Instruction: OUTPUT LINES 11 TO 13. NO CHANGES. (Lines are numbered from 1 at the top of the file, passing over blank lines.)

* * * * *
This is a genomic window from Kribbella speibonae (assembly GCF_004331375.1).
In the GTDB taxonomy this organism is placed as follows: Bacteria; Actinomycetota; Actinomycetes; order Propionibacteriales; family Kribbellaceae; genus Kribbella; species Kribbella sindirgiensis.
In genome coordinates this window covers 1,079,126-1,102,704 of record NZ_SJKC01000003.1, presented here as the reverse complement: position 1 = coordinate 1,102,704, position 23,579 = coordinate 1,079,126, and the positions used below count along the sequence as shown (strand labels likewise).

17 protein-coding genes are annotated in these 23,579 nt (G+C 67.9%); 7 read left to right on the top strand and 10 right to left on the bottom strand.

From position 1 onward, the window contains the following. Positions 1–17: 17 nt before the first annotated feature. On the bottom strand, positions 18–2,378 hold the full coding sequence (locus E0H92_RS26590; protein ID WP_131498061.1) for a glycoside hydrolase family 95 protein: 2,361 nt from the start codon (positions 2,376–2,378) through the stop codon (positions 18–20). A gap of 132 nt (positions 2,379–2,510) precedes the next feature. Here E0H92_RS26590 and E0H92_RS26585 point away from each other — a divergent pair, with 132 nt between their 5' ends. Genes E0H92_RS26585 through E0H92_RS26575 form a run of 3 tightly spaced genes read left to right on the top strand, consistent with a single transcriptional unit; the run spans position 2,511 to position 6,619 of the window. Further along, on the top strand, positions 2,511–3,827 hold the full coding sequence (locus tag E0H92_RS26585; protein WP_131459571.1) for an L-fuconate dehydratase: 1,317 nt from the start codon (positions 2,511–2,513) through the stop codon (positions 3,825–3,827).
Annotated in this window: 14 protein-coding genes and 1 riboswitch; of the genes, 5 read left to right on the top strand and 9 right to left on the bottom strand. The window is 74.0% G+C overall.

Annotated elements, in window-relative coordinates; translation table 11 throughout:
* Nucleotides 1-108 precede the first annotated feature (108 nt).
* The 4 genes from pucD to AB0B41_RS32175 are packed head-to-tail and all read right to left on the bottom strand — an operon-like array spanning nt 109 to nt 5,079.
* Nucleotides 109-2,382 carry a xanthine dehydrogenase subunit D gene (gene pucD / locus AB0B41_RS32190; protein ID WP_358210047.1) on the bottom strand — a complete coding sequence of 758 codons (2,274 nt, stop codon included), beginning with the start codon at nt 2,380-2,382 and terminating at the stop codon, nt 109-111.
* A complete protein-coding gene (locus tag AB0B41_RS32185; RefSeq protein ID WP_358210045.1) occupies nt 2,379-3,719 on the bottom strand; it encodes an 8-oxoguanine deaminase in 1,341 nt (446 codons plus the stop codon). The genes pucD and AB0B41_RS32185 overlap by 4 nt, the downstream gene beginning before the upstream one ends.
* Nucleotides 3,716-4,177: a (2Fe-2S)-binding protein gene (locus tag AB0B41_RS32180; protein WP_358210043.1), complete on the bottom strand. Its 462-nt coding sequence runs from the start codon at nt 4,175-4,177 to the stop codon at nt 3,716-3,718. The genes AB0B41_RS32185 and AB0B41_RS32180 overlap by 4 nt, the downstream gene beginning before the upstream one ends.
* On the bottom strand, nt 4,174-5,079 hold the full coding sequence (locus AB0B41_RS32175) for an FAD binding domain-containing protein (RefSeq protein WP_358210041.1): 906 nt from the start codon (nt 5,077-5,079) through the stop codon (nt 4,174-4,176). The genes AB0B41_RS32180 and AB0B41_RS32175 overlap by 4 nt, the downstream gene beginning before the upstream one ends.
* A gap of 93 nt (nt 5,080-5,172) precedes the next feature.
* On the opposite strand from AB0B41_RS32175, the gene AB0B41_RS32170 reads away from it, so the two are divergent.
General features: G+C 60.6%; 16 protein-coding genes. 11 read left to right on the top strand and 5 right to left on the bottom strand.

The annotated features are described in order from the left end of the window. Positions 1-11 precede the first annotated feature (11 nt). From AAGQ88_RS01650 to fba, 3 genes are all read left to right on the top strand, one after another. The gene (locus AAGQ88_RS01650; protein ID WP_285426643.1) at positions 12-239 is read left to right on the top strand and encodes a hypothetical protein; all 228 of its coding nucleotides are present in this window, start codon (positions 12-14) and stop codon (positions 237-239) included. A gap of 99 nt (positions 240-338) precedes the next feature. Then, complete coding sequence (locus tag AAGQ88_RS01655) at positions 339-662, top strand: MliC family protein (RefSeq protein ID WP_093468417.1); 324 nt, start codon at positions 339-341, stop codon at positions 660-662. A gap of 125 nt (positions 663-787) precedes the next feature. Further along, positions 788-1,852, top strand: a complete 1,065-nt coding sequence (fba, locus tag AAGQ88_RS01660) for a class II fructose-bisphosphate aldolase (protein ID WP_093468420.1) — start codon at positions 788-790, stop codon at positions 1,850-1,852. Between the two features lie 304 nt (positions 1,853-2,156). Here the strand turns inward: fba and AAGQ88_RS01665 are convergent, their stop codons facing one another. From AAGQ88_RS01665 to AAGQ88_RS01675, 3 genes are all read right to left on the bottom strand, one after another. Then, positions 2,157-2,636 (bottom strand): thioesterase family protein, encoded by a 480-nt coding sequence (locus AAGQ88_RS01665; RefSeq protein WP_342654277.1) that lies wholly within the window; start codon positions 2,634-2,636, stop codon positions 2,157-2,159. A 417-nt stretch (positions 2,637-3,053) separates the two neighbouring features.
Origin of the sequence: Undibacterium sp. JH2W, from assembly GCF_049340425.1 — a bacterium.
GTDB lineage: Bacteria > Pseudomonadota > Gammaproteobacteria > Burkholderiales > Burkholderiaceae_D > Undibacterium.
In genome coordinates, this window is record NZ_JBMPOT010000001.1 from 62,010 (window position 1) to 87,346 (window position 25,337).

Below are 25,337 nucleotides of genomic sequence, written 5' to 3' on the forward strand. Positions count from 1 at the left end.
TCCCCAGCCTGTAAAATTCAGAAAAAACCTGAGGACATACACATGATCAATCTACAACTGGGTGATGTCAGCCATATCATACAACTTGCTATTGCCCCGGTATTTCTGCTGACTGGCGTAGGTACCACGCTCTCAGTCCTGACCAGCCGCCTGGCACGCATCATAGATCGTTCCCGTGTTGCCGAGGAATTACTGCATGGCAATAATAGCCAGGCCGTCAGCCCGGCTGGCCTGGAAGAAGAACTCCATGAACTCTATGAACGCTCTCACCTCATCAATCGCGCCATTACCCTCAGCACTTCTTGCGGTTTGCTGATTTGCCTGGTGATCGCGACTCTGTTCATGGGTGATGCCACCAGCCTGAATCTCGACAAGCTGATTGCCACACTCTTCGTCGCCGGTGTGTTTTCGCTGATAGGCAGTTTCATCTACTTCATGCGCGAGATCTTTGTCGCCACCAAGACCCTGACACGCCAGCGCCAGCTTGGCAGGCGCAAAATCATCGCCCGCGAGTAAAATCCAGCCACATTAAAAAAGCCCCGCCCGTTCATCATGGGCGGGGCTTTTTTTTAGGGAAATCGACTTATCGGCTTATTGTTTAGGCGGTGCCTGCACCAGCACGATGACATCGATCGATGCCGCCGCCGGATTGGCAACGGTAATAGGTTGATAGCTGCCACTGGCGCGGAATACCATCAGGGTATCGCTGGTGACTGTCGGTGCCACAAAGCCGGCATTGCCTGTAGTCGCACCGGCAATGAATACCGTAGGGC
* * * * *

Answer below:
* A complete protein-coding gene (locus tag AB0B41_RS32185; RefSeq protein ID WP_358210045.1) occupies nt 2,379-3,719 on the bottom strand; it encodes an 8-oxoguanine deaminase in 1,341 nt (446 codons plus the stop codon). The genes pucD and AB0B41_RS32185 overlap by 4 nt, the downstream gene beginning before the upstream one ends.
* Nucleotides 3,716-4,177: a (2Fe-2S)-binding protein gene (locus tag AB0B41_RS32180; protein WP_358210043.1), complete on the bottom strand. Its 462-nt coding sequence runs from the start codon at nt 4,175-4,177 to the stop codon at nt 3,716-3,718. The genes AB0B41_RS32185 and AB0B41_RS32180 overlap by 4 nt, the downstream gene beginning before the upstream one ends.
* On the bottom strand, nt 4,174-5,079 hold the full coding sequence (locus AB0B41_RS32175) for an FAD binding domain-containing protein (RefSeq protein WP_358210041.1): 906 nt from the start codon (nt 5,077-5,079) through the stop codon (nt 4,174-4,176). The genes AB0B41_RS32180 and AB0B41_RS32175 overlap by 4 nt, the downstream gene beginning before the upstream one ends.